521 parking spaces removed in FY2019

 

250 total ADA parking spaces on campus as of FY2019

 

ACCESSIBILITY AND INCLUSION

FutureVU aims to clearly contextualize inclusion in the built environment through careful space design. Goals include promoting social interaction and ensuring accessibility for all community members. In May 2017, the university launched a comprehensive accessibility study with the long-term goal of making indoor and outdoor areas accessible and inclusive. The study was a multi-step process that included critically assessing and documenting different accessibility features on campus, integrating data collected with VU technologies and abilities to create an authoritative database for accessibility and other issues, and launching a task force to create an Accessibility Master Plan.  The master plan was finalized and endorsed in FY2019.

Infrastructure Improvements

162 light poles were replaced

 

690 linear feet of sidewalk replaced/repaired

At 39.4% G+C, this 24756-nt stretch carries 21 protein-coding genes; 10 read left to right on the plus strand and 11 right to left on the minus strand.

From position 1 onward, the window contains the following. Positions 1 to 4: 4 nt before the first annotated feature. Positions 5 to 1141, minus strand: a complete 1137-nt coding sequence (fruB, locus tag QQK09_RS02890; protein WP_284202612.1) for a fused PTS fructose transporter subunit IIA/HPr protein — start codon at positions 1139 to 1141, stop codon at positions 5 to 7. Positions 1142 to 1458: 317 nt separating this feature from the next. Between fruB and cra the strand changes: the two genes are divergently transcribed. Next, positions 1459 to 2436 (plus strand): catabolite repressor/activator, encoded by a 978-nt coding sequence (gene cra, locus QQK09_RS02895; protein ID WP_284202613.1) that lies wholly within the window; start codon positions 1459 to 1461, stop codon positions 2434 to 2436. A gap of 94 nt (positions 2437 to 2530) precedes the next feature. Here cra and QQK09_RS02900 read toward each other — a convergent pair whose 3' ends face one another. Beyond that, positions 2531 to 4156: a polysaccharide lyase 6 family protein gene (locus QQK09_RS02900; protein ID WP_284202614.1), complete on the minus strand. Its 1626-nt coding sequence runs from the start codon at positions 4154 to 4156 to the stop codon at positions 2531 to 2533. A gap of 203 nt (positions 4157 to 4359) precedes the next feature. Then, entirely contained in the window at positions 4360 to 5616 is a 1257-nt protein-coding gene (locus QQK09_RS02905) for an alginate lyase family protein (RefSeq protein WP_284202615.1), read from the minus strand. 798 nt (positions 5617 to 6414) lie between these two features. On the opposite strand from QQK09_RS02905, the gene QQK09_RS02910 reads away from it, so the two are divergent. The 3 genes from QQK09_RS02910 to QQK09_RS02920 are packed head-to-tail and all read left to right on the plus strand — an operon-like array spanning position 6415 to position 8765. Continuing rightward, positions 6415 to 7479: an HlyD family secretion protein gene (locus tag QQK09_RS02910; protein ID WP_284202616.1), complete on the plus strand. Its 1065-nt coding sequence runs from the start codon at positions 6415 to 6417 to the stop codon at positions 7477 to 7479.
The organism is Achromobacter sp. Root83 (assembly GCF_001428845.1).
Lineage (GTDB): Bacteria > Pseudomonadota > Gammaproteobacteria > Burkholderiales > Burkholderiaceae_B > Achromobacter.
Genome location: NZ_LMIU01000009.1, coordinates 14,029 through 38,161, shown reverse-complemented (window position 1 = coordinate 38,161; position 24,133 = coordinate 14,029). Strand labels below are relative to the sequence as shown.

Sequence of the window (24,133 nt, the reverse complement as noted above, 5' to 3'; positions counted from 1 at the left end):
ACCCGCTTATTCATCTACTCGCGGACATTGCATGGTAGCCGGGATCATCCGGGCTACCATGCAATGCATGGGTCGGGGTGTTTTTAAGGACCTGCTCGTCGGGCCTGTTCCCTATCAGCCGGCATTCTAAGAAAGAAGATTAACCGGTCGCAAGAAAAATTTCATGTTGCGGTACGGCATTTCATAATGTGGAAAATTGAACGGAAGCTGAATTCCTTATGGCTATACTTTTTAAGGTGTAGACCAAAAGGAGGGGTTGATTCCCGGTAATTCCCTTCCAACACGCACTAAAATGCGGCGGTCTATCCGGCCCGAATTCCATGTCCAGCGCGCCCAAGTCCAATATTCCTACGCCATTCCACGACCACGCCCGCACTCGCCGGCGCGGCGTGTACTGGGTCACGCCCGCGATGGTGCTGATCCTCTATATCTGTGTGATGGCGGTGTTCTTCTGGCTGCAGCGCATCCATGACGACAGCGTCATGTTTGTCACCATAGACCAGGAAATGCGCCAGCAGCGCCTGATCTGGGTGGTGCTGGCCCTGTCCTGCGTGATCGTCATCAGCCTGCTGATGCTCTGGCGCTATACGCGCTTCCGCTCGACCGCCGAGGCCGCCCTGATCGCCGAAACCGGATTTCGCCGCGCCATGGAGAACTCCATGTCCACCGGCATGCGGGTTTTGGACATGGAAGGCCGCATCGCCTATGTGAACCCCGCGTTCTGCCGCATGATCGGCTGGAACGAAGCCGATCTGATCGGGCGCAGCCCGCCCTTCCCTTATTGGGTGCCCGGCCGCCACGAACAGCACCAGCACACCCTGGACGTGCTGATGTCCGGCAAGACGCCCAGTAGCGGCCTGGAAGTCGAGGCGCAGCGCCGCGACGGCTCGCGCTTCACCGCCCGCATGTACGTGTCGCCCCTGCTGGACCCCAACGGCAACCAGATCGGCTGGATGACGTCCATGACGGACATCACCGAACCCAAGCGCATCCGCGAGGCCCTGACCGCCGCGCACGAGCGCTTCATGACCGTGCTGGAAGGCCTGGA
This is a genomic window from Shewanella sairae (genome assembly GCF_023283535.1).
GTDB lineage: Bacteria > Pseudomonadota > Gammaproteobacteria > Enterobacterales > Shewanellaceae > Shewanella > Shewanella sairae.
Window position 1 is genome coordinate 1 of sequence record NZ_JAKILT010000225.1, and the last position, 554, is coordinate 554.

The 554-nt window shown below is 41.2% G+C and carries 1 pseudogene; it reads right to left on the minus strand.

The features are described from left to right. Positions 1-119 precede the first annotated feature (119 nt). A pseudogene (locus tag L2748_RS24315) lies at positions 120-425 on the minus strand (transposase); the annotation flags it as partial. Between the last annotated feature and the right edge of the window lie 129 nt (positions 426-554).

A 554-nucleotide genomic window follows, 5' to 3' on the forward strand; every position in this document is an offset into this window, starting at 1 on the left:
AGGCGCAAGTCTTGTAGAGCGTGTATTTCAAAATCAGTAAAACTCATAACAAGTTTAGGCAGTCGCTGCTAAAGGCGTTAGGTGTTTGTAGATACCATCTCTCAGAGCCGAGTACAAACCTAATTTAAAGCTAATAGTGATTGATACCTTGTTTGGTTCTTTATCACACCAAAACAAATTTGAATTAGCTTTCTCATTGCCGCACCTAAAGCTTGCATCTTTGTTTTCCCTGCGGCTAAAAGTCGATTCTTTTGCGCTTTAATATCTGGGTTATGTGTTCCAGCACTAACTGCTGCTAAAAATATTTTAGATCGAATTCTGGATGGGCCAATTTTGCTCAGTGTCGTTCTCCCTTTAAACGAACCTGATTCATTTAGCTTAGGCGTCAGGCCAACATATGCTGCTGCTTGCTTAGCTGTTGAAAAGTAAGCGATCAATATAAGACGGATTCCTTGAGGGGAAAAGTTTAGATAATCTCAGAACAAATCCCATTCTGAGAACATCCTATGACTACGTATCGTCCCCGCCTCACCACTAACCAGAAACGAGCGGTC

905 linear feet of fencing removed

 

477 doors adjusted to proper weight

 

403 restroom fixture height adjustments

Additional Inclusivity Improvements

21 gender inclusive restrooms added in FY2019

 

148 total gender inclusive restrooms on campus as of FY2019

 

4 lactation rooms added in FY2019

 

19 total lactation rooms on campus as of FY2019

 

COMMUNITY ENGAGEMENT

Community engagement has been a founding pillar to the development of FutureVU. Similar to the academic strategic planning process, the land use planning process was open and inclusive, involving over 1600 individuals from across the community (faculty, staff, students, alumni, trustees and Nashville community members).  The land use plan represents innovative ideas that have emerged through collaborations with the Vanderbilt community. Broad consensus and support of the overarching guiding principles has been a cornerstone of efforts. Engagement has continued as the university embarks on the implementation of FutureVU.

FY2019 Engagement Statistics

Over 50 myVU articles on FutureVU efforts

 

651 social media posts related to FutureVU

 

13 building project/construction related newsletters issued (West End neighborhood and Peabody neighborhood)

 

Over 8 key events held including visioning sessions, town halls, pop-up events, expo events and more

 

Key Awards

BlueSky Visioning Session in August, 2018
BlueSky Visioning Session in August, 2018 (Steve Green/Vanderbilt)
Parking Day event, Friday, Sept. 21, 2018
Parking Day event on Friday, Sept. 21, 2018 (Wade Payne photo)